After a slow start, Clayton has found route to success

November 11, 2006|By MIKE PRESTON

Derrick Mason spent a lot of the offseason with fellow Ravens wide receiver Mark Clayton. A lot of the sessions weren't about how to run routes, position his hands or study game film.

The most important thing that Mason, a 10-year veteran, taught Clayton was that he didn't have to be a superstar. There are some weeks you make big plays, and some weeks you don't. The key to life in the NFL is consistency.

"He was thinking too much last year," Mason said of Clayton, the Ravens' top draft pick in 2005. "As a first-round pick, everybody is expecting you to come right out of the gate and be that impact player. Mark wanted desperately to be that guy. In this league, it takes time. There might be a week or two where you make plays, but then two ... where you don't. You can't get down. That's where he has matured, and it's been fun watching him develop."

Clayton, out of the University of Oklahoma, is pretty tickled by his success. He didn't know he was tied for the team lead in receptions (34) with tight end Todd Heap until a reporter told him earlier this week. "Me, tied with such a great player? Wow," Clayton said.

It's true, but Clayton also has a team-leading 377 yards in receptions and two touchdown catches. He has blended in well with a receiving group that features Mason, Heap, Clayton and a rising rookie named Demetrius Williams. While Mason seems to be the clutch receiver outside the red zone, and Heap the major target inside it, Clayton has become the all-around weapon.

Need a short pass and a first down? Find Clayton. Need a quick crossing route over the middle? Call Clayton. You need someone to run the reverse or be a decoy on an end-around? There is no better player on the team for the job than Clayton. Shoot, he's even perfected the "catch the deflection" for a touchdown pass, twice bringing in caroms for touchdowns in one game against the Carolina Panthers.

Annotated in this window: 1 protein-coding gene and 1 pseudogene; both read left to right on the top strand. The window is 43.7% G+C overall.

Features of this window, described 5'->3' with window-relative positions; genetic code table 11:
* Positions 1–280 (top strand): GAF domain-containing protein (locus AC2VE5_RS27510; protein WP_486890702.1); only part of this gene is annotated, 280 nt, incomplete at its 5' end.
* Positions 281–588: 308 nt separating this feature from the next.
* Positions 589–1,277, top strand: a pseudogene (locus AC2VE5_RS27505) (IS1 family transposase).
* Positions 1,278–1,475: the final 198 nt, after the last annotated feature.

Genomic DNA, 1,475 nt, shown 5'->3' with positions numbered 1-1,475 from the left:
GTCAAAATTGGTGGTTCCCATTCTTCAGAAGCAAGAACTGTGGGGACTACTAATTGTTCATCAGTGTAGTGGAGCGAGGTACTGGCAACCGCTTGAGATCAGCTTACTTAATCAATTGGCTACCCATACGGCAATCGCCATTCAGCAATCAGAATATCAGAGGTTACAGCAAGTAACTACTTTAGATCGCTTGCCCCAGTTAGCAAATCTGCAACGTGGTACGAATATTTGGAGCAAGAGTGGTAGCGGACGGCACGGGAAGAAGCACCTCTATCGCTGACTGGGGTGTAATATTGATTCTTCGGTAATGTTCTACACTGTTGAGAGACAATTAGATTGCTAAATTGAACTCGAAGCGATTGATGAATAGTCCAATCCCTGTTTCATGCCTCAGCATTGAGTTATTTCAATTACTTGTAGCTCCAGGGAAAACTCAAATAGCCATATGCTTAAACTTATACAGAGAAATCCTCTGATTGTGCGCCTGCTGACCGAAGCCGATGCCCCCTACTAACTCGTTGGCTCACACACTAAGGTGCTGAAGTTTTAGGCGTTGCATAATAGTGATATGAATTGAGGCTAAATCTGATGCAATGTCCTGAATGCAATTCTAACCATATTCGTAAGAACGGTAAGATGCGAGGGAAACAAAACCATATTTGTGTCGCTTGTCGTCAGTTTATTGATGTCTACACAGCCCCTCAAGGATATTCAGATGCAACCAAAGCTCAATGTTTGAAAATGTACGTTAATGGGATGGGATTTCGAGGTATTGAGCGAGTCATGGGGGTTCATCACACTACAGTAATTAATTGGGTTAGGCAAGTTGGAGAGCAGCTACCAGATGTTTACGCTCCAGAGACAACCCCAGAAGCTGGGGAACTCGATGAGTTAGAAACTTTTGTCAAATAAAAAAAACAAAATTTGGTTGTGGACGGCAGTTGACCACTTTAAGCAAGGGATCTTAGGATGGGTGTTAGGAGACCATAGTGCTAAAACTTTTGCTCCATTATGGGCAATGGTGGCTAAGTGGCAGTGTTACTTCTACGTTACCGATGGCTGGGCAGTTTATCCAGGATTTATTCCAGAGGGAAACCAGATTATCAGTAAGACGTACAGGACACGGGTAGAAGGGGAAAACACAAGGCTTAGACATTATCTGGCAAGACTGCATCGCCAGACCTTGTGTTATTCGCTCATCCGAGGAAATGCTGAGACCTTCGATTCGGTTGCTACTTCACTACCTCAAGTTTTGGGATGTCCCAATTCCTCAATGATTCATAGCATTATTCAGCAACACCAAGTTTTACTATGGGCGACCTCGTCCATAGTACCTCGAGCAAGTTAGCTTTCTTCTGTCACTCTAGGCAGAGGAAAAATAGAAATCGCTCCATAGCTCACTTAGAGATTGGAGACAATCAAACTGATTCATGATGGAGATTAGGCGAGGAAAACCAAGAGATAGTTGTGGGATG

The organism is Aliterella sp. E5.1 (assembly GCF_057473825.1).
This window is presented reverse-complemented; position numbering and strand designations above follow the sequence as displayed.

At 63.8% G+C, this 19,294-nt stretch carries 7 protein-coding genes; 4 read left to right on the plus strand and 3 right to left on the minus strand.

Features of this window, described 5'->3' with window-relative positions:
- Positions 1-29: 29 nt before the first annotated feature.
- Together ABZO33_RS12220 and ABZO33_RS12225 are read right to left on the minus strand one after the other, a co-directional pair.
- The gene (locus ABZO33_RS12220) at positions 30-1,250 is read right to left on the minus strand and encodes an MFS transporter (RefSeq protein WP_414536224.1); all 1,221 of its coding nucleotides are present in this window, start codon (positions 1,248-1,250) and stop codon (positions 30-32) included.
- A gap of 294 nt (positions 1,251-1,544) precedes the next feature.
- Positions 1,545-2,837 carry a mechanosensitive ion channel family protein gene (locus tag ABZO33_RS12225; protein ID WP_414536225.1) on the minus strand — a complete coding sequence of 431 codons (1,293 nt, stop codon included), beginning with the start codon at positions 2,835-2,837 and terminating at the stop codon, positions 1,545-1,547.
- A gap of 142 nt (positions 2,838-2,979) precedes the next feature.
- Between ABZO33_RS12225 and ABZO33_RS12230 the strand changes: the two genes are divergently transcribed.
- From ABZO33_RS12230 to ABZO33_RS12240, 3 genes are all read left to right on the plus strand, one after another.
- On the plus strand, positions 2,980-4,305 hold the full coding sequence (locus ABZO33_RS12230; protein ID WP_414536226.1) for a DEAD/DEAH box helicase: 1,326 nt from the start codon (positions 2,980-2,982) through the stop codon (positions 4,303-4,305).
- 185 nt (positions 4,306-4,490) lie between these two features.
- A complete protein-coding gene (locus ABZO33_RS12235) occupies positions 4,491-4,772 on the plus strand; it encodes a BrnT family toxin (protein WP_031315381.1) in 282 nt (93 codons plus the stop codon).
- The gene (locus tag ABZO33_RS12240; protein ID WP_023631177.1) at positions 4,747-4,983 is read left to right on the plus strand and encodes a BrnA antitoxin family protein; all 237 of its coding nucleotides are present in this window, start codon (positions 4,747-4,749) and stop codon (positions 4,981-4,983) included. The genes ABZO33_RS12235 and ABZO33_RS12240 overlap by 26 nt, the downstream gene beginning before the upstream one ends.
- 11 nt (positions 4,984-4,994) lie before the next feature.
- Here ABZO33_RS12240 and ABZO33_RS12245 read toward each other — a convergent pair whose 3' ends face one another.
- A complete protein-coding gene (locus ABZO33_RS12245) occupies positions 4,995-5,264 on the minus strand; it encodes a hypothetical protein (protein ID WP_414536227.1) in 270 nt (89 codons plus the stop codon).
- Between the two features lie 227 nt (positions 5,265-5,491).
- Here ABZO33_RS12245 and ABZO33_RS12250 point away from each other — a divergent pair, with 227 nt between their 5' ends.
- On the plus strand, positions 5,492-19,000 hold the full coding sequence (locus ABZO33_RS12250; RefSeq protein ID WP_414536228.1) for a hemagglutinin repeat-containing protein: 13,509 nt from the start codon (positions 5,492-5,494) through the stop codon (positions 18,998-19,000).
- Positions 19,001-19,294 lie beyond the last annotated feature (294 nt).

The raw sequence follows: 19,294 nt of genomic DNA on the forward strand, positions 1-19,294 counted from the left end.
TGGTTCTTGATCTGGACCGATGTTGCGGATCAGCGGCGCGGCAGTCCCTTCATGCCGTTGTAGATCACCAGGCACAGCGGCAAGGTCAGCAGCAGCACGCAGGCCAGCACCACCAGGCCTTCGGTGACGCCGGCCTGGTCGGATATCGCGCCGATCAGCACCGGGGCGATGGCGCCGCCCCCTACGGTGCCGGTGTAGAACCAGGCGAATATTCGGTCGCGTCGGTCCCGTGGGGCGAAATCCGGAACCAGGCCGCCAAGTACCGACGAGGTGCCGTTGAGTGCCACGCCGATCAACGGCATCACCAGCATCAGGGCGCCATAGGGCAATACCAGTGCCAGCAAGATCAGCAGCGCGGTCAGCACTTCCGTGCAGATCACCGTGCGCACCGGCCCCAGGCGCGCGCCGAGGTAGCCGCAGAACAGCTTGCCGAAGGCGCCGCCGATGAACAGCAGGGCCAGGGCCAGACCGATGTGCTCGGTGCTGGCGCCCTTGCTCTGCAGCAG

What's the encore?

"I'll do anything they ask me to do," Clayton said, smiling. "Anything. If they want me to run through a brick wall, then that's what I'll do."

Actually, the Ravens would prefer that he keep doing exactly what he is doing. It's quite different from a year ago when Clayton was always behind schedule. He missed nearly a week of training camp because of a contract dispute. While trying to catch up, he had hamstring problems.

That was followed by ankle problems that forced him to miss games 6 and 7. It wasn't until the final quarter of the season that fans started to see the real Clayton, the one who had 221 catches and 3,241 receiving yards during his career at Oklahoma.

But it wasn't until this offseason when he started hanging around Mason that he figured out how to become a pro.

"Derrick helped me a lot dealing with consistency," Clayton said. "In college, I've always tried to be consistent. During the offseason, I hung around someone who had done it for 10 years, and was successful playing at a high level. Now, I have a better understanding of the offense, where I'm going and what I'm supposed to be doing."

Said Mason: "He had to learn to stay focused within a game, to be aggressive on each and every play. He wasn't having fun, and wasn't playing up to the best of his ability. Now, he's playing hard and being physical. You can tell he is having fun out there."

He causes a lot of problems for defenses. Clayton is multidimensional and can play on the outside or inside. When the Ravens go to a three-receiver set, he usually shifts inside to the slot to match up with a No. 3 cornerback or No. 3 safety.

That's a favorable mismatch for the Ravens because Clayton is small and shifty, and because he played a similar role as a Sooner. He has caught a lot of passes this season working underneath defenses. Clayton has also benefited from having Steve McNair at quarterback. The veteran gave him a lot of confidence.

"He's awesome," Clayton said of McNair, almost in awe. "He's a guy who has been successful, been around and he gives us this comfort level on the field. He always lets you know that it's going to be all right. Those two comebacks we staged earlier this season, well, he just walks right in the huddle and says, `OK guys, let's go down and score and get this over with.' He's calm and patient, and gives everybody confidence."

Clayton is no longer looking behind him. During the early part of this season, he still struggled with hamstring injuries, but that hasn't been a problem lately. He hasn't changed his running or stretching routine. He's still getting into cold tubs and getting massages, but according to Clayton, his body has adjusted to pro football.

And apparently, so has his play.

mike.preston@baltsun.com

Read Mike Preston's Ravens Central blog at www.baltimoresun.com/ravenscentral.

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